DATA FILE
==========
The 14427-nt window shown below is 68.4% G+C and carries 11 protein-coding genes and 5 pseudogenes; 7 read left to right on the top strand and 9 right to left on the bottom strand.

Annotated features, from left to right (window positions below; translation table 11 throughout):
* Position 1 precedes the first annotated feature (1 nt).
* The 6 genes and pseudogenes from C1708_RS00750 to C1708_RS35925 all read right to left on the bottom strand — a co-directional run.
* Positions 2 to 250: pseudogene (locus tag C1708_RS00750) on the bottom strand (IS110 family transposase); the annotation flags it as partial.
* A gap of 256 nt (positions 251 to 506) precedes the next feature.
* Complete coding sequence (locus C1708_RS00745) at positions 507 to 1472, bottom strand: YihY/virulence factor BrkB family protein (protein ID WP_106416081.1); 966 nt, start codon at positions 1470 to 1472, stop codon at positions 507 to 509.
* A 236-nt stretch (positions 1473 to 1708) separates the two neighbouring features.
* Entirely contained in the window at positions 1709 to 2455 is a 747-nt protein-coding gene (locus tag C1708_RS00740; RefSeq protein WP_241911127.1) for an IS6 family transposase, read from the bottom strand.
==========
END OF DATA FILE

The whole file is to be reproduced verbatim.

The 14427-nt window shown below is 68.4% G+C and carries 11 protein-coding genes and 5 pseudogenes; 7 read left to right on the top strand and 9 right to left on the bottom strand.

Annotated features, from left to right (window positions below; translation table 11 throughout):
* Position 1 precedes the first annotated feature (1 nt).
* The 6 genes and pseudogenes from C1708_RS00750 to C1708_RS35925 all read right to left on the bottom strand — a co-directional run.
* Positions 2 to 250: pseudogene (locus tag C1708_RS00750) on the bottom strand (IS110 family transposase); the annotation flags it as partial.
* A gap of 256 nt (positions 251 to 506) precedes the next feature.
* Complete coding sequence (locus C1708_RS00745) at positions 507 to 1472, bottom strand: YihY/virulence factor BrkB family protein (protein ID WP_106416081.1); 966 nt, start codon at positions 1470 to 1472, stop codon at positions 507 to 509.
* A 236-nt stretch (positions 1473 to 1708) separates the two neighbouring features.
* Entirely contained in the window at positions 1709 to 2455 is a 747-nt protein-coding gene (locus tag C1708_RS00740; RefSeq protein WP_241911127.1) for an IS6 family transposase, read from the bottom strand.